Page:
Quantcast
Popular

6 Banks Behind the Mountain Valley Pipeline

Residents of Virginia and West Virginia opened up a new front Thursday in their fight to stop the 301-mile Mountain Valley Pipeline: targeting the major U.S. "main street" banks on tap to finance the fracked-gas project's $3.5 billion price tag.


Landowners along the pipeline route are calling on customers to move their money out of the top six U.S. banks behind the pipeline—led by Bank of America and Wells Fargo. The banks are identified in a new analysis released today by Oil Change International that examines how the pipeline will be financed.

The landowner and citizens' groups Bold Appalachia and Protect Our Water, Heritage, Rights (POWHR) launched Thursday's call to action and are planning an upcoming "Defund MVP" week of action in Virginia and West Virginia from June 19 to June 23.

"Now is the time to pull out our pocketbooks, put our money where our mouth is and divest from the banks financing this pipeline," said Carolyn Reilly, a regional pipeline fighter with Bold Alliance whose farm is in the path of the proposed pipeline in Rocky Mount, Virginia.

"The Mountain Valley Pipeline is focused solely on making money, setting private financial interest as the top priority. As farmers and landowners, we say 'no' to a greedy system that supports eminent domain for private gain while threatening our clean water and land."

The "Defund MVP" campaign joins a growing movement of communities, tribes and cities across North America that are targeting the financing behind dirty pipeline projects, from Dakota Access to Keystone XL, and putting increasing pressure on major banks to move money flows away from risky fossil fuel projects that threaten the climate and communities.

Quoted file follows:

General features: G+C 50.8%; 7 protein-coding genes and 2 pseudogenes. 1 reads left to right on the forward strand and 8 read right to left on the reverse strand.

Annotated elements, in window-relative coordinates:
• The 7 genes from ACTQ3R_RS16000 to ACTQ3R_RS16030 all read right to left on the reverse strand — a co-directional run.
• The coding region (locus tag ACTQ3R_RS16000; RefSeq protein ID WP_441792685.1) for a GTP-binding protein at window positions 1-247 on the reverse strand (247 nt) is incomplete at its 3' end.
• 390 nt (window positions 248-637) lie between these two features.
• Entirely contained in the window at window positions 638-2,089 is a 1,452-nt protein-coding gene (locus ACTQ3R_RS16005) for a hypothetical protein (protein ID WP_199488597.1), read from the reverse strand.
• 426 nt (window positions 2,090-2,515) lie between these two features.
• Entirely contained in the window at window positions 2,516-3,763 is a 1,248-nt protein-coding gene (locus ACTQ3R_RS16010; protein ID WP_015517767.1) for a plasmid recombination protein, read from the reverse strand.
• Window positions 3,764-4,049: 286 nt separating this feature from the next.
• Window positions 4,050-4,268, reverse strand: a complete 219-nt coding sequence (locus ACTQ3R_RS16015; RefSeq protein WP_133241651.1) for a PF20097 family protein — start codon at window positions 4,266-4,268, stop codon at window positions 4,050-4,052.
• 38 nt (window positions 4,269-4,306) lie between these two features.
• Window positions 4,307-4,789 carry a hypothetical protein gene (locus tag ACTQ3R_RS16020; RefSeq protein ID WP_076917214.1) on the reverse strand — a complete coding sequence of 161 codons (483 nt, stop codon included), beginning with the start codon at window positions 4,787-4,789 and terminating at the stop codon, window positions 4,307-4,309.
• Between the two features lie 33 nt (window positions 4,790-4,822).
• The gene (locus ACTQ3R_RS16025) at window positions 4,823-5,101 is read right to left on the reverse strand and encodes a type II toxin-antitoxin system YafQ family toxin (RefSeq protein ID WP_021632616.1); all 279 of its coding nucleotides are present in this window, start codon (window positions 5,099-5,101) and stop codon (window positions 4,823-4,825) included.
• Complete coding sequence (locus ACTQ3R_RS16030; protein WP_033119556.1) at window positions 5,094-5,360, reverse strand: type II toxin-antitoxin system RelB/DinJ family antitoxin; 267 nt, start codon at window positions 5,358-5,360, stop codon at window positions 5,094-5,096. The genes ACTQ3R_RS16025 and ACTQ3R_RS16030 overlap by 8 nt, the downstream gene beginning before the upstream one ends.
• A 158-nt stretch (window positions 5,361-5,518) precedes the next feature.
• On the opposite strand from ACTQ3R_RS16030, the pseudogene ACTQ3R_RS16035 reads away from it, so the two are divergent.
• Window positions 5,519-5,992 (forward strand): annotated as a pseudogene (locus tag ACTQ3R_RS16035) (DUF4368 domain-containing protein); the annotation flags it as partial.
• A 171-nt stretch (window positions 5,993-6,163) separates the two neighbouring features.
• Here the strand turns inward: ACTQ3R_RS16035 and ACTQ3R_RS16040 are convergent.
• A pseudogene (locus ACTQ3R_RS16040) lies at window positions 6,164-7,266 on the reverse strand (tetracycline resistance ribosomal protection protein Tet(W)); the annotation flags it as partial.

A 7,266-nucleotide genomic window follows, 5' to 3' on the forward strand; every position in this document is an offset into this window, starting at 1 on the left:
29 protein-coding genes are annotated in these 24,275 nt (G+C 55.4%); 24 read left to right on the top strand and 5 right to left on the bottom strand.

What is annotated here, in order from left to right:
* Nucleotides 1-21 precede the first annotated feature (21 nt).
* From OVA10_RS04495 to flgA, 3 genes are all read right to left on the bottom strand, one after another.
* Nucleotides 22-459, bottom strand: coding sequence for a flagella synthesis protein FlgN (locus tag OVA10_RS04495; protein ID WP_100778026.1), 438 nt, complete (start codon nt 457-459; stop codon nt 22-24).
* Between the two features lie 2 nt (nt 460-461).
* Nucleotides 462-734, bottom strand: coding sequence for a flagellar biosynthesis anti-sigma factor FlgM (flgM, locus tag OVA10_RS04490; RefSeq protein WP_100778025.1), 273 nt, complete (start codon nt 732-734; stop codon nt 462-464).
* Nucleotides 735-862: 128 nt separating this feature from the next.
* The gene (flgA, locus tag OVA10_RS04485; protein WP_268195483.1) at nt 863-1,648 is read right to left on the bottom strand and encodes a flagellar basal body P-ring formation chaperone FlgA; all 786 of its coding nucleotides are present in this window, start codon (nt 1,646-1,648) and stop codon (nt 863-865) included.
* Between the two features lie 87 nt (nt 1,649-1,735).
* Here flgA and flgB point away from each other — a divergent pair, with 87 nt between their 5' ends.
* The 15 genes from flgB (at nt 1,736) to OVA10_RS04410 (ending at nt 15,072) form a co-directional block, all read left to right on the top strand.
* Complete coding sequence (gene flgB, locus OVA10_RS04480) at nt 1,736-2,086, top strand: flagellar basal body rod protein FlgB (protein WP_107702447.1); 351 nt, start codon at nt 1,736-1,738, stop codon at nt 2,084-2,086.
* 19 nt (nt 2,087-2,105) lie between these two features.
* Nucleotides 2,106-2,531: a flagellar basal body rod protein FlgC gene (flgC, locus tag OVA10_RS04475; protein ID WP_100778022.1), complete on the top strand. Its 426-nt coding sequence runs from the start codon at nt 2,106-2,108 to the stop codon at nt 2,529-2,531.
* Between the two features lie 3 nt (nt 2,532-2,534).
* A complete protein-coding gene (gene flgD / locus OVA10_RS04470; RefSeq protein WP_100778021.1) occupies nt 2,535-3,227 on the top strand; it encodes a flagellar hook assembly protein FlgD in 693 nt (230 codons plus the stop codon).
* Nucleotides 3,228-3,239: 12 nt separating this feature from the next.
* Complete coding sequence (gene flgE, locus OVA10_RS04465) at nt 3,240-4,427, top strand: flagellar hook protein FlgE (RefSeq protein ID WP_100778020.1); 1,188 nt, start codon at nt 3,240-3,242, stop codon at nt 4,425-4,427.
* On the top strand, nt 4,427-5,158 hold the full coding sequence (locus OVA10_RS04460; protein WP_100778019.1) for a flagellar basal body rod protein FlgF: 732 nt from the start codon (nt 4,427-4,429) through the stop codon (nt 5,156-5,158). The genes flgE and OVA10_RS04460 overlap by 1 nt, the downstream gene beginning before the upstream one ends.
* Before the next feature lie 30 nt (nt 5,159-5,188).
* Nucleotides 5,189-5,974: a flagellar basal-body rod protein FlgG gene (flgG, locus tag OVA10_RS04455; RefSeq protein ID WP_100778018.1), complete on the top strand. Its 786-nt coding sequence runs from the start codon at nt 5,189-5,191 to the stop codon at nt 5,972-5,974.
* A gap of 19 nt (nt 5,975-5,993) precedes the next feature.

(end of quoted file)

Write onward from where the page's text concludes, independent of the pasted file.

The Oil Change analysis draws a direct link between the banks providing corporate-level financing to pipeline company EQT Midstream Partners (EQM) and the money that will fuel the Mountain Valley Pipeline. EQM, the main driver of the project and the largest investor in it, plans to rely on corporate-level financing, rather than direct loans, to fund the pipeline.

"Our analysis shows that Bank of America and Wells Fargo are signed up to funnel the most money into this polluting pipeline," said Lorne Stockman, a senior research analyst at Oil Change International who co-authored the briefing. "These same banks are embroiled in a backlash over their funding for the Dakota Access Pipeline and major tar sands pipelines. The Mountain Valley Pipeline is another black eye. The customer backlash will not let up unless banks heed the call to defund dirty pipelines."

Bank of America is providing more than $141 million in funding to EQM while Wells Fargo is the lead arranger of the company's credit facility. PNC, SunTrust, Bank of the West (via parent company BNP Paribas) and U.S. Bank are also significant investors in EQM's key sources of pipeline finance. While U.S. Bank recently pledged to end project-level loans for oil and gas pipelines, it remains a key corporate-level financer of EQM and several other pipeline companies.

The Oil Change briefing also notes that two banks with significant customer bases across Virginia—Union Bank & Trust and BB&T—are providing a comparatively small but direct loan to the Mountain Valley Pipeline through Roanoke-based RGC Midstream.